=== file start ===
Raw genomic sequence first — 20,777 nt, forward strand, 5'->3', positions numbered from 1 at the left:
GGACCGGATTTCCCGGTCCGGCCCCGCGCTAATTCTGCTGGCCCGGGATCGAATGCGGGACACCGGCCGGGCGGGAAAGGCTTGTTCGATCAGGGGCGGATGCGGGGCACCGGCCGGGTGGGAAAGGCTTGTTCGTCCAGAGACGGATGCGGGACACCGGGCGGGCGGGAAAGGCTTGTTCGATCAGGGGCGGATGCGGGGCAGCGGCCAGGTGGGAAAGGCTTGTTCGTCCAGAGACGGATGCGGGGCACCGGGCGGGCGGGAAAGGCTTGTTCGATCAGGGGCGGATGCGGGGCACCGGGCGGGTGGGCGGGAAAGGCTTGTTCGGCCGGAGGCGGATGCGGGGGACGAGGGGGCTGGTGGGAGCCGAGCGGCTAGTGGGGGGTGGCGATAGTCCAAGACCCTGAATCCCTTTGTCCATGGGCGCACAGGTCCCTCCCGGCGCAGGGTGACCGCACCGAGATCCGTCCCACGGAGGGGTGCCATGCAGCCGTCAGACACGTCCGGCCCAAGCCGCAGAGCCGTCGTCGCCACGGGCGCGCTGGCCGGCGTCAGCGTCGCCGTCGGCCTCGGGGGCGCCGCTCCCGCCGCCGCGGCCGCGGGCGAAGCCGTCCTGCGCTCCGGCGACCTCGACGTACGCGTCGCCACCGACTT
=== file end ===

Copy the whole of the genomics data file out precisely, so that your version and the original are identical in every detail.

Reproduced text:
Raw genomic sequence first — 20,777 nt, forward strand, 5'->3', positions numbered from 1 at the left:
GGACCGGATTTCCCGGTCCGGCCCCGCGCTAATTCTGCTGGCCCGGGATCGAATGCGGGACACCGGCCGGGCGGGAAAGGCTTGTTCGATCAGGGGCGGATGCGGGGCACCGGCCGGGTGGGAAAGGCTTGTTCGTCCAGAGACGGATGCGGGACACCGGGCGGGCGGGAAAGGCTTGTTCGATCAGGGGCGGATGCGGGGCAGCGGCCAGGTGGGAAAGGCTTGTTCGTCCAGAGACGGATGCGGGGCACCGGGCGGGCGGGAAAGGCTTGTTCGATCAGGGGCGGATGCGGGGCACCGGGCGGGTGGGCGGGAAAGGCTTGTTCGGCCGGAGGCGGATGCGGGGGACGAGGGGGCTGGTGGGAGCCGAGCGGCTAGTGGGGGGTGGCGATAGTCCAAGACCCTGAATCCCTTTGTCCATGGGCGCACAGGTCCCTCCCGGCGCAGGGTGACCGCACCGAGATCCGTCCCACGGAGGGGTGCCATGCAGCCGTCAGACACGTCCGGCCCAAGCCGCAGAGCCGTCGTCGCCACGGGCGCGCTGGCCGGCGTCAGCGTCGCCGTCGGCCTCGGGGGCGCCGCTCCCGCCGCCGCGGCCGCGGGCGAAGCCGTCCTGCGCTCCGGCGACCTCGACGTACGCGTCGCCACCGACTT